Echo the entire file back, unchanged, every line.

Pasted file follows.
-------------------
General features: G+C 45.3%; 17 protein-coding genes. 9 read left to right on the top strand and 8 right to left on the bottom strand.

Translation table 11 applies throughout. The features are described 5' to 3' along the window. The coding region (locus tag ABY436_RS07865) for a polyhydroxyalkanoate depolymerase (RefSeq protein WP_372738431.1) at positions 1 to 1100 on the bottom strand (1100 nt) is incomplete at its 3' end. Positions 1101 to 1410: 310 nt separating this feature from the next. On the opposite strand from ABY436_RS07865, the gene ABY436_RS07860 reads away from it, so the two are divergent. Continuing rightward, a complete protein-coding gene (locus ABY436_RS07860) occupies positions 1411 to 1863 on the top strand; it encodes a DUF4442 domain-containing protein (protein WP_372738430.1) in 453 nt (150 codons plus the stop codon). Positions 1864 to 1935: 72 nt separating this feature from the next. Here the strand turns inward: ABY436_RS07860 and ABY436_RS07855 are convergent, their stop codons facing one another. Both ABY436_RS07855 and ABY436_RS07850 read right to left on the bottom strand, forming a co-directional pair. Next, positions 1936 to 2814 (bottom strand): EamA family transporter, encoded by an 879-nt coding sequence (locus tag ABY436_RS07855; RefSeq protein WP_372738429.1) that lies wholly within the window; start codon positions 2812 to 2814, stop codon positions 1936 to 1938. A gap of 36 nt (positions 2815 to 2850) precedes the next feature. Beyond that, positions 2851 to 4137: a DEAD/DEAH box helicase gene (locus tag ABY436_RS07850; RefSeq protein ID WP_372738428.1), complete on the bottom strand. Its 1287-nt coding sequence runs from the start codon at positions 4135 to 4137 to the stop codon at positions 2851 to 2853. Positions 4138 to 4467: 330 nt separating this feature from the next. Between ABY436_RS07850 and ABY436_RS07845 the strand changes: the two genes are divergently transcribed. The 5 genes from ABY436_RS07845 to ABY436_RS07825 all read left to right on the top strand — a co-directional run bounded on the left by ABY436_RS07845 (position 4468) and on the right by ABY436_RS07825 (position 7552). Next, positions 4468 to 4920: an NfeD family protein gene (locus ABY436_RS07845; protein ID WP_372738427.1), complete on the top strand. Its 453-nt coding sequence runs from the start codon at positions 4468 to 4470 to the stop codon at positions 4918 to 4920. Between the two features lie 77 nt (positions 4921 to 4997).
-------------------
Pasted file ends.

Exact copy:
General features: G+C 45.3%; 17 protein-coding genes. 9 read left to right on the top strand and 8 right to left on the bottom strand.

Translation table 11 applies throughout. The features are described 5' to 3' along the window. The coding region (locus tag ABY436_RS07865) for a polyhydroxyalkanoate depolymerase (RefSeq protein WP_372738431.1) at positions 1 to 1100 on the bottom strand (1100 nt) is incomplete at its 3' end. Positions 1101 to 1410: 310 nt separating this feature from the next. On the opposite strand from ABY436_RS07865, the gene ABY436_RS07860 reads away from it, so the two are divergent. Continuing rightward, a complete protein-coding gene (locus ABY436_RS07860) occupies positions 1411 to 1863 on the top strand; it encodes a DUF4442 domain-containing protein (protein WP_372738430.1) in 453 nt (150 codons plus the stop codon). Positions 1864 to 1935: 72 nt separating this feature from the next. Here the strand turns inward: ABY436_RS07860 and ABY436_RS07855 are convergent, their stop codons facing one another. Both ABY436_RS07855 and ABY436_RS07850 read right to left on the bottom strand, forming a co-directional pair. Next, positions 1936 to 2814 (bottom strand): EamA family transporter, encoded by an 879-nt coding sequence (locus tag ABY436_RS07855; RefSeq protein WP_372738429.1) that lies wholly within the window; start codon positions 2812 to 2814, stop codon positions 1936 to 1938. A gap of 36 nt (positions 2815 to 2850) precedes the next feature. Beyond that, positions 2851 to 4137: a DEAD/DEAH box helicase gene (locus tag ABY436_RS07850; RefSeq protein ID WP_372738428.1), complete on the bottom strand. Its 1287-nt coding sequence runs from the start codon at positions 4135 to 4137 to the stop codon at positions 2851 to 2853. Positions 4138 to 4467: 330 nt separating this feature from the next. Between ABY436_RS07850 and ABY436_RS07845 the strand changes: the two genes are divergently transcribed. The 5 genes from ABY436_RS07845 to ABY436_RS07825 all read left to right on the top strand — a co-directional run bounded on the left by ABY436_RS07845 (position 4468) and on the right by ABY436_RS07825 (position 7552). Next, positions 4468 to 4920: an NfeD family protein gene (locus ABY436_RS07845; protein ID WP_372738427.1), complete on the top strand. Its 453-nt coding sequence runs from the start codon at positions 4468 to 4470 to the stop codon at positions 4918 to 4920. Between the two features lie 77 nt (positions 4921 to 4997).